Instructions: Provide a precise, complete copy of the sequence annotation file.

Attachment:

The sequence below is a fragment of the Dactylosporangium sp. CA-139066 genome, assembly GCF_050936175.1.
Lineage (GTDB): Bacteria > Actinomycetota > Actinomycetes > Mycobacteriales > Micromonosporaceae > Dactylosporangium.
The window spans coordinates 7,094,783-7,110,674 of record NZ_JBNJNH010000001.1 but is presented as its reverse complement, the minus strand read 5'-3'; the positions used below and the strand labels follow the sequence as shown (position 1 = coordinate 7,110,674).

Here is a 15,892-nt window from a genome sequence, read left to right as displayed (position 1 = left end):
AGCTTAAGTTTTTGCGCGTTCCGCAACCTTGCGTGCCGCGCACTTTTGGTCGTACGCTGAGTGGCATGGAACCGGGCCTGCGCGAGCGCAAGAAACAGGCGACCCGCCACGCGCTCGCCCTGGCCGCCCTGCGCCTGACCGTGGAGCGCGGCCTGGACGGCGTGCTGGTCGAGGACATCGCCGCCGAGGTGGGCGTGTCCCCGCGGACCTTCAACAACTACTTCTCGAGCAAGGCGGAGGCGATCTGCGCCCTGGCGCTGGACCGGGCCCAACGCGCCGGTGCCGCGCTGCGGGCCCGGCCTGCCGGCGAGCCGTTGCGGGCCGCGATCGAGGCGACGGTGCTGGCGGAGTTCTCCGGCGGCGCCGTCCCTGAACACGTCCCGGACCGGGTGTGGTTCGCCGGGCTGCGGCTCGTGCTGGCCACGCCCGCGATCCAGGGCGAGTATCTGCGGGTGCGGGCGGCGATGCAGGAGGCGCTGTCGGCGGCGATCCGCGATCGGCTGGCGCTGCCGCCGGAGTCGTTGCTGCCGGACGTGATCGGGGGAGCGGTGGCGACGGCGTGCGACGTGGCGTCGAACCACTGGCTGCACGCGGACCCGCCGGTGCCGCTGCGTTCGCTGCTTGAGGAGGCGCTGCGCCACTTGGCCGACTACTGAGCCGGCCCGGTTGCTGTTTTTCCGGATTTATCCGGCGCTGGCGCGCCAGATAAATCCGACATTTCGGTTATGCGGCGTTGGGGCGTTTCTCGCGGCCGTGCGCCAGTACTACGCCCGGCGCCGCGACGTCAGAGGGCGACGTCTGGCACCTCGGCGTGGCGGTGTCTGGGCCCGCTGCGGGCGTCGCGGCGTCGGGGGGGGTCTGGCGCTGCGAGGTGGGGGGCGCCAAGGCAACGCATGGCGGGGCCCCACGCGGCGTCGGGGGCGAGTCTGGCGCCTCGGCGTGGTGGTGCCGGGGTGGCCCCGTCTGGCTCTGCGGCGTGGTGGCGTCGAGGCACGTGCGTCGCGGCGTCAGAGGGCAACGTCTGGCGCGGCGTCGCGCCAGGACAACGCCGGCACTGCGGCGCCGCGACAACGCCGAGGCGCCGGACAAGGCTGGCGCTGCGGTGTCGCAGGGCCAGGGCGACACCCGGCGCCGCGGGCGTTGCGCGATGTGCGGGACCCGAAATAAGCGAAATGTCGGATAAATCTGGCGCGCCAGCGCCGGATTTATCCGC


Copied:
The sequence below is a fragment of the Dactylosporangium sp. CA-139066 genome, assembly GCF_050936175.1.
Lineage (GTDB): Bacteria > Actinomycetota > Actinomycetes > Mycobacteriales > Micromonosporaceae > Dactylosporangium.
The window spans coordinates 7,094,783-7,110,674 of record NZ_JBNJNH010000001.1 but is presented as its reverse complement, the minus strand read 5'-3'; the positions used below and the strand labels follow the sequence as shown (position 1 = coordinate 7,110,674).

Here is a 15,892-nt window from a genome sequence, read left to right as displayed (position 1 = left end):
AGCTTAAGTTTTTGCGCGTTCCGCAACCTTGCGTGCCGCGCACTTTTGGTCGTACGCTGAGTGGCATGGAACCGGGCCTGCGCGAGCGCAAGAAACAGGCGACCCGCCACGCGCTCGCCCTGGCCGCCCTGCGCCTGACCGTGGAGCGCGGCCTGGACGGCGTGCTGGTCGAGGACATCGCCGCCGAGGTGGGCGTGTCCCCGCGGACCTTCAACAACTACTTCTCGAGCAAGGCGGAGGCGATCTGCGCCCTGGCGCTGGACCGGGCCCAACGCGCCGGTGCCGCGCTGCGGGCCCGGCCTGCCGGCGAGCCGTTGCGGGCCGCGATCGAGGCGACGGTGCTGGCGGAGTTCTCCGGCGGCGCCGTCCCTGAACACGTCCCGGACCGGGTGTGGTTCGCCGGGCTGCGGCTCGTGCTGGCCACGCCCGCGATCCAGGGCGAGTATCTGCGGGTGCGGGCGGCGATGCAGGAGGCGCTGTCGGCGGCGATCCGCGATCGGCTGGCGCTGCCGCCGGAGTCGTTGCTGCCGGACGTGATCGGGGGAGCGGTGGCGACGGCGTGCGACGTGGCGTCGAACCACTGGCTGCACGCGGACCCGCCGGTGCCGCTGCGTTCGCTGCTTGAGGAGGCGCTGCGCCACTTGGCCGACTACTGAGCCGGCCCGGTTGCTGTTTTTCCGGATTTATCCGGCGCTGGCGCGCCAGATAAATCCGACATTTCGGTTATGCGGCGTTGGGGCGTTTCTCGCGGCCGTGCGCCAGTACTACGCCCGGCGCCGCGACGTCAGAGGGCGACGTCTGGCACCTCGGCGTGGCGGTGTCTGGGCCCGCTGCGGGCGTCGCGGCGTCGGGGGGGGTCTGGCGCTGCGAGGTGGGGGGCGCCAAGGCAACGCATGGCGGGGCCCCACGCGGCGTCGGGGGCGAGTCTGGCGCCTCGGCGTGGTGGTGCCGGGGTGGCCCCGTCTGGCTCTGCGGCGTGGTGGCGTCGAGGCACGTGCGTCGCGGCGTCAGAGGGCAACGTCTGGCGCGGCGTCGCGCCAGGACAACGCCGGCACTGCGGCGCCGCGACAACGCCGAGGCGCCGGACAAGGCTGGCGCTGCGGTGTCGCAGGGCCAGGGCGACACCCGGCGCCGCGGGCGTTGCGCGATGTGCGGGACCCGAAATAAGCGAAATGTCGGATAAATCTGGCGCGCCAGCGCCGGATTTATCCGC